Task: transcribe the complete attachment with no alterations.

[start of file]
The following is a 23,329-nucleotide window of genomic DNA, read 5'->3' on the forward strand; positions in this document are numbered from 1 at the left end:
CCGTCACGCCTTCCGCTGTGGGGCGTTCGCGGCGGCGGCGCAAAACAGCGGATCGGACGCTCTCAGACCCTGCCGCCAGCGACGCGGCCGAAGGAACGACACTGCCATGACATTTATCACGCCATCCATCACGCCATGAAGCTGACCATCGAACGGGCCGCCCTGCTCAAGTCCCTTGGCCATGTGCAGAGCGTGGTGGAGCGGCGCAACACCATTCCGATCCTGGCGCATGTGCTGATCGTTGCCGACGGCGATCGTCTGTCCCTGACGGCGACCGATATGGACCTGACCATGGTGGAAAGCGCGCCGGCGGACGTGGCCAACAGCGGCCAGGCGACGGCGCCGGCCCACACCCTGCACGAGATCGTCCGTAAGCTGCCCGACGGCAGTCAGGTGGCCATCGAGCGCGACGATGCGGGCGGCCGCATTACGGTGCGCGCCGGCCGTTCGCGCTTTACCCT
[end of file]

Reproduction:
The following is a 23,329-nucleotide window of genomic DNA, read 5'->3' on the forward strand; positions in this document are numbered from 1 at the left end:
CCGTCACGCCTTCCGCTGTGGGGCGTTCGCGGCGGCGGCGCAAAACAGCGGATCGGACGCTCTCAGACCCTGCCGCCAGCGACGCGGCCGAAGGAACGACACTGCCATGACATTTATCACGCCATCCATCACGCCATGAAGCTGACCATCGAACGGGCCGCCCTGCTCAAGTCCCTTGGCCATGTGCAGAGCGTGGTGGAGCGGCGCAACACCATTCCGATCCTGGCGCATGTGCTGATCGTTGCCGACGGCGATCGTCTGTCCCTGACGGCGACCGATATGGACCTGACCATGGTGGAAAGCGCGCCGGCGGACGTGGCCAACAGCGGCCAGGCGACGGCGCCGGCCCACACCCTGCACGAGATCGTCCGTAAGCTGCCCGACGGCAGTCAGGTGGCCATCGAGCGCGACGATGCGGGCGGCCGCATTACGGTGCGCGCCGGCCGTTCGCGCTTTACCCT